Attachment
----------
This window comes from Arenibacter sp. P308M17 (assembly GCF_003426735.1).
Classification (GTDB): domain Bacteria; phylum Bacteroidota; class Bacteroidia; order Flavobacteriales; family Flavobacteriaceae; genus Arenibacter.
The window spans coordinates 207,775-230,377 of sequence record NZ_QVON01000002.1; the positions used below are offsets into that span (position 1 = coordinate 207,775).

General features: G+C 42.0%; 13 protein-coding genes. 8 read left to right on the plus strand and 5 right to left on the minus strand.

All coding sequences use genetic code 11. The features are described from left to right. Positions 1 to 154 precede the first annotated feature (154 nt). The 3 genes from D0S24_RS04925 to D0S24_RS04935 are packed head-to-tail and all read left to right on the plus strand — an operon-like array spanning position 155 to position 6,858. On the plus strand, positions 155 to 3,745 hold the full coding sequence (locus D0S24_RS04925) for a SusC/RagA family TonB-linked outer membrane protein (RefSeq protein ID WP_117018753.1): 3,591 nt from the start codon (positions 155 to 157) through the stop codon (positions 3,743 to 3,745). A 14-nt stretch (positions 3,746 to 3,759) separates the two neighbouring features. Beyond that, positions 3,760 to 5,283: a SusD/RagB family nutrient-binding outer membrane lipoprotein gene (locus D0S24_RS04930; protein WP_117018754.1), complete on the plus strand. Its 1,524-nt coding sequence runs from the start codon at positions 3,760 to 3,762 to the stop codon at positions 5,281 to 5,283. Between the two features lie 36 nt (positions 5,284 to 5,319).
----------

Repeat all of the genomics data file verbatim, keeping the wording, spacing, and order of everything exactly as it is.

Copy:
This window comes from Arenibacter sp. P308M17 (assembly GCF_003426735.1).
Classification (GTDB): domain Bacteria; phylum Bacteroidota; class Bacteroidia; order Flavobacteriales; family Flavobacteriaceae; genus Arenibacter.
The window spans coordinates 207,775-230,377 of sequence record NZ_QVON01000002.1; the positions used below are offsets into that span (position 1 = coordinate 207,775).

General features: G+C 42.0%; 13 protein-coding genes. 8 read left to right on the plus strand and 5 right to left on the minus strand.

All coding sequences use genetic code 11. The features are described from left to right. Positions 1 to 154 precede the first annotated feature (154 nt). The 3 genes from D0S24_RS04925 to D0S24_RS04935 are packed head-to-tail and all read left to right on the plus strand — an operon-like array spanning position 155 to position 6,858. On the plus strand, positions 155 to 3,745 hold the full coding sequence (locus D0S24_RS04925) for a SusC/RagA family TonB-linked outer membrane protein (RefSeq protein ID WP_117018753.1): 3,591 nt from the start codon (positions 155 to 157) through the stop codon (positions 3,743 to 3,745). A 14-nt stretch (positions 3,746 to 3,759) separates the two neighbouring features. Beyond that, positions 3,760 to 5,283: a SusD/RagB family nutrient-binding outer membrane lipoprotein gene (locus D0S24_RS04930; protein WP_117018754.1), complete on the plus strand. Its 1,524-nt coding sequence runs from the start codon at positions 3,760 to 3,762 to the stop codon at positions 5,281 to 5,283. Between the two features lie 36 nt (positions 5,284 to 5,319).